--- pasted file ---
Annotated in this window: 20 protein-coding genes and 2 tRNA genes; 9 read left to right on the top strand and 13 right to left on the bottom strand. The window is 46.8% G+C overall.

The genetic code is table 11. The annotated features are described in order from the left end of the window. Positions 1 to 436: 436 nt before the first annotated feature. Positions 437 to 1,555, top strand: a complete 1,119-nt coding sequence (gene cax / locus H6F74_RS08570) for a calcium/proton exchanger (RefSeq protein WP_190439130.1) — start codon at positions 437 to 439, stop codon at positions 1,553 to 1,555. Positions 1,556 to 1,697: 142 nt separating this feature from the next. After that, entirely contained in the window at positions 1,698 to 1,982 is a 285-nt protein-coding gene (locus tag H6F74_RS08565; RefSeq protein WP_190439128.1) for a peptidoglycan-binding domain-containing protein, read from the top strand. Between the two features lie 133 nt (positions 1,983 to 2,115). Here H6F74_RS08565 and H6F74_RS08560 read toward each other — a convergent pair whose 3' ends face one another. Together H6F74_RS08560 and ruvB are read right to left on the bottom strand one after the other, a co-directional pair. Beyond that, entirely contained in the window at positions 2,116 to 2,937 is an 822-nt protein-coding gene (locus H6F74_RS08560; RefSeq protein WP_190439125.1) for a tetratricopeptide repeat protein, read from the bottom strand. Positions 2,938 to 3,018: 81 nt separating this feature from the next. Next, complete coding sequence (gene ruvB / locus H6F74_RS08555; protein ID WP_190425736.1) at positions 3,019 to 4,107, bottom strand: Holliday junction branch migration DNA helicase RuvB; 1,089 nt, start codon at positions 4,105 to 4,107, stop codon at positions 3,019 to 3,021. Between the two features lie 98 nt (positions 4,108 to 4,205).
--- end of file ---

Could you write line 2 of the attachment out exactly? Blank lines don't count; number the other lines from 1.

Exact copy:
The genetic code is table 11. The annotated features are described in order from the left end of the window. Positions 1 to 436: 436 nt before the first annotated feature. Positions 437 to 1,555, top strand: a complete 1,119-nt coding sequence (gene cax / locus H6F74_RS08570) for a calcium/proton exchanger (RefSeq protein WP_190439130.1) — start codon at positions 437 to 439, stop codon at positions 1,553 to 1,555. Positions 1,556 to 1,697: 142 nt separating this feature from the next. After that, entirely contained in the window at positions 1,698 to 1,982 is a 285-nt protein-coding gene (locus tag H6F74_RS08565; RefSeq protein WP_190439128.1) for a peptidoglycan-binding domain-containing protein, read from the top strand. Between the two features lie 133 nt (positions 1,983 to 2,115). Here H6F74_RS08565 and H6F74_RS08560 read toward each other — a convergent pair whose 3' ends face one another. Together H6F74_RS08560 and ruvB are read right to left on the bottom strand one after the other, a co-directional pair. Beyond that, entirely contained in the window at positions 2,116 to 2,937 is an 822-nt protein-coding gene (locus H6F74_RS08560; RefSeq protein WP_190439125.1) for a tetratricopeptide repeat protein, read from the bottom strand. Positions 2,938 to 3,018: 81 nt separating this feature from the next. Next, complete coding sequence (gene ruvB / locus H6F74_RS08555; protein ID WP_190425736.1) at positions 3,019 to 4,107, bottom strand: Holliday junction branch migration DNA helicase RuvB; 1,089 nt, start codon at positions 4,105 to 4,107, stop codon at positions 3,019 to 3,021. Between the two features lie 98 nt (positions 4,108 to 4,205).